(2011) 8:3 SCRIPTed 226–339

Issue DOI: 10.2966/scrip.080311

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  • Crystals


  • Law Meets Biology: Are Our Databases Eligible For Legal Protection?
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    Michele Oliva and Marcelo Corrales, pp.226-228
    The authors look at the interaction the European Database Directive, existing ECJ jurisprudence, and biological databases.

Reviewed Articles

  • Forgetting Footprints, Shunning Shadows. A Critical Analysis Of The “Right To Be Forgotten” In Big Data Practice
    Bert-Jaap Koops, pp.229-256
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    The so-called “right to be forgotten” has been put firmly on the agenda, both of academia and of policy. Although the idea is intuitive and appealing, the legal form and practical implications of a right to be forgotten have hardly been analysed so far. This contribution aims to critically assess what a right to be forgotten could or should entail in practice. It outlines the current socio-technical context as one of Big Data, in which massive data collections are created and mined for many purposes. Big Data involves not only individuals’ digital footprints (data they themselves leave behind) but, perhaps more importantly, also individuals’ data shadows (information about them generated by others). And contrary to physical footprints and shadows, their digital counterparts are not ephemeral but persistent. This presents particular challenges for the right to be forgotten, which are discussed in the form of three key questions. Against whom can the right be invoked? When and why can the right be invoked? And how can the right be effected? Advocates of a right to be forgotten must clarify which conceptualisation of such a right they favour – a comprehensive, user-control-based right to have data deleted in due time, or a narrower, context-specific right to a “clean slate” – and how they think the considerable obstacles presented in this paper can be overcome, if people are really to be enabled to have their digital footprints forgotten and to shun their data shadows.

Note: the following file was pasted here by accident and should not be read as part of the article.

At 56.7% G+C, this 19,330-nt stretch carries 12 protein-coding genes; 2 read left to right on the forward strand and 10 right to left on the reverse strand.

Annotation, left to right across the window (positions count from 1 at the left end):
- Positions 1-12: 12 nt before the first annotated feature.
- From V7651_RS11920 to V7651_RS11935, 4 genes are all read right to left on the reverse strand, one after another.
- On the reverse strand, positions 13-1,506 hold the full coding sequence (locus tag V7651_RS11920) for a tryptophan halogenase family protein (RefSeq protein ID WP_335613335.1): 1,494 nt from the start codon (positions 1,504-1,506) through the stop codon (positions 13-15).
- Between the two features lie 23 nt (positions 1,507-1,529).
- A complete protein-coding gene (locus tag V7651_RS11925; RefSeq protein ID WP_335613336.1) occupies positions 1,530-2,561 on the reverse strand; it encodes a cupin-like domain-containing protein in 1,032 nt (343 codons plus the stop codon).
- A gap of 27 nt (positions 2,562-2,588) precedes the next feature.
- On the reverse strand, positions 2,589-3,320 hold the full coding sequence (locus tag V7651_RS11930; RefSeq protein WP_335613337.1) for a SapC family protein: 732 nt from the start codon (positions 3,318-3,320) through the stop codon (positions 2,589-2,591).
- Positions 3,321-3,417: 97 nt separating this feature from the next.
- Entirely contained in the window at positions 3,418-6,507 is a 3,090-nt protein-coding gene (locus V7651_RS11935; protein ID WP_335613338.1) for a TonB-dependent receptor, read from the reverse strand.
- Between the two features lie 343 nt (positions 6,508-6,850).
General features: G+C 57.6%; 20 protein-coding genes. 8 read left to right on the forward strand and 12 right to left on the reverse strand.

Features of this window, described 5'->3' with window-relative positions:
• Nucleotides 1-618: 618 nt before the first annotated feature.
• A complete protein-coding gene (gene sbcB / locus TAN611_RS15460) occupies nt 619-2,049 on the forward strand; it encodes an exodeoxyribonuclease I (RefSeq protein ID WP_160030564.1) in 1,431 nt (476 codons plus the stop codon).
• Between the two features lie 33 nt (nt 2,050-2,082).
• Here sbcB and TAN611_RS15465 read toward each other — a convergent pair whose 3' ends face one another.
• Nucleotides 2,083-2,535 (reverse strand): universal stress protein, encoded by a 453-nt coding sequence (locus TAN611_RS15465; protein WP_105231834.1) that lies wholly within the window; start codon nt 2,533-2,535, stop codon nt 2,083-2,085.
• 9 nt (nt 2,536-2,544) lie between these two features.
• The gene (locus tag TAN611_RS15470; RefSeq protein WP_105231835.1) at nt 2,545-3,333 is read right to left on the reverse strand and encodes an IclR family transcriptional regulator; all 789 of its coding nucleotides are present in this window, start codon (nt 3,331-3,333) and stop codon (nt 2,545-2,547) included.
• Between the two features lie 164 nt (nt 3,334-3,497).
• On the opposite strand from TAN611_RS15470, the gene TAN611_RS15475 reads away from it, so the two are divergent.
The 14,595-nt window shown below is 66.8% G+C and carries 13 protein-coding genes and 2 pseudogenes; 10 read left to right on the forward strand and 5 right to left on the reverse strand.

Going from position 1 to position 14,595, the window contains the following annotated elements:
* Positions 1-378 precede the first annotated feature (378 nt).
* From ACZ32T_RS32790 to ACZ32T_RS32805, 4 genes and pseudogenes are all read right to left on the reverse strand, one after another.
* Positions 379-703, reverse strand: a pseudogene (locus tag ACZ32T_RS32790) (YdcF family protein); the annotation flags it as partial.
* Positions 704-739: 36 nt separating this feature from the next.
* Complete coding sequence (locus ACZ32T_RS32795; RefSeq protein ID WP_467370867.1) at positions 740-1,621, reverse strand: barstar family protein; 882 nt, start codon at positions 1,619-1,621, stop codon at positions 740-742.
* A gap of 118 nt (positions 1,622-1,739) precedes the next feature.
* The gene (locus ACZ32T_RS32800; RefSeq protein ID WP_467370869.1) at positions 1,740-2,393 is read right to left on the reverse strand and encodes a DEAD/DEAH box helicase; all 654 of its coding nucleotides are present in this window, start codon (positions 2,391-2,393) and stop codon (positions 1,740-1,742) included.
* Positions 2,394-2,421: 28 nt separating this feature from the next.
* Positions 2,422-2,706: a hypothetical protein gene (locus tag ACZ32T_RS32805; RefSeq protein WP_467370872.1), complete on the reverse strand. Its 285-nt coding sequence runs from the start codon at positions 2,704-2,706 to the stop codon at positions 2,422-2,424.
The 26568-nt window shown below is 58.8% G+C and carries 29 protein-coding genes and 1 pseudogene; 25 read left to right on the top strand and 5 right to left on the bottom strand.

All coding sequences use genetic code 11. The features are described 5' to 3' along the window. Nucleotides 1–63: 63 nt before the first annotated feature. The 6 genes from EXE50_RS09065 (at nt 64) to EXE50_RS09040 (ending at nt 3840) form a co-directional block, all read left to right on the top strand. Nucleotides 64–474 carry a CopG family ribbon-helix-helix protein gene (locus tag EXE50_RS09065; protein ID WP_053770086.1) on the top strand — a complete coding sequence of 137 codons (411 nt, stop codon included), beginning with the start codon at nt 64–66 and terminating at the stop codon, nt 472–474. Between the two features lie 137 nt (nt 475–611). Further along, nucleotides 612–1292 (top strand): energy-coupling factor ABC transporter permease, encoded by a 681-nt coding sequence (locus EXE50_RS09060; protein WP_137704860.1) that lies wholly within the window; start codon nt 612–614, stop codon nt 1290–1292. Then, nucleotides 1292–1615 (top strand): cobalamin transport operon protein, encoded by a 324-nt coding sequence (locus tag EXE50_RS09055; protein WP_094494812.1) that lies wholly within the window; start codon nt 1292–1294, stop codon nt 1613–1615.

• Music and Dance: Beyond Copyright Text?
    Charlotte Waelde and Philip Schlesinger, pp.257-291
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    Are experiential, experimental forms of music and dance beyond protection by copyright? If they are, how might these art forms best be protected by cultural policy and cultural economics? These were the key questions that we set out to investigate with the support of a Beyond Text grant from the Arts and Humanities Research Council and with the help of our network members where together we formed an interdisciplinary team comprised of experts in copyright law, cultural policy, cultural economics, dance and musical composition. Through a series of interviews with musicians, singers, songwriters, composers, dancers, choreographers and others involved in the music industry and dance community we came to the conclusion that these types of works are both before copyright and beyond copyright. They are before copyright because what matters to the majority of those involved is the process of creation – which itself is constantly evolving – rather than the product – the protected work once fixed. They are beyond copyright because key aspects of the performance involve contributions which are not recognised by copyright, and because there is much about the performance which simply cannot be captured in the mechanical sense. As a result, policy intervention, which focuses on the product rather than the process, becomes problematic. This article suggests a series of practical recommendations made by our interviewees for ways in which the art forms may be supported into the future.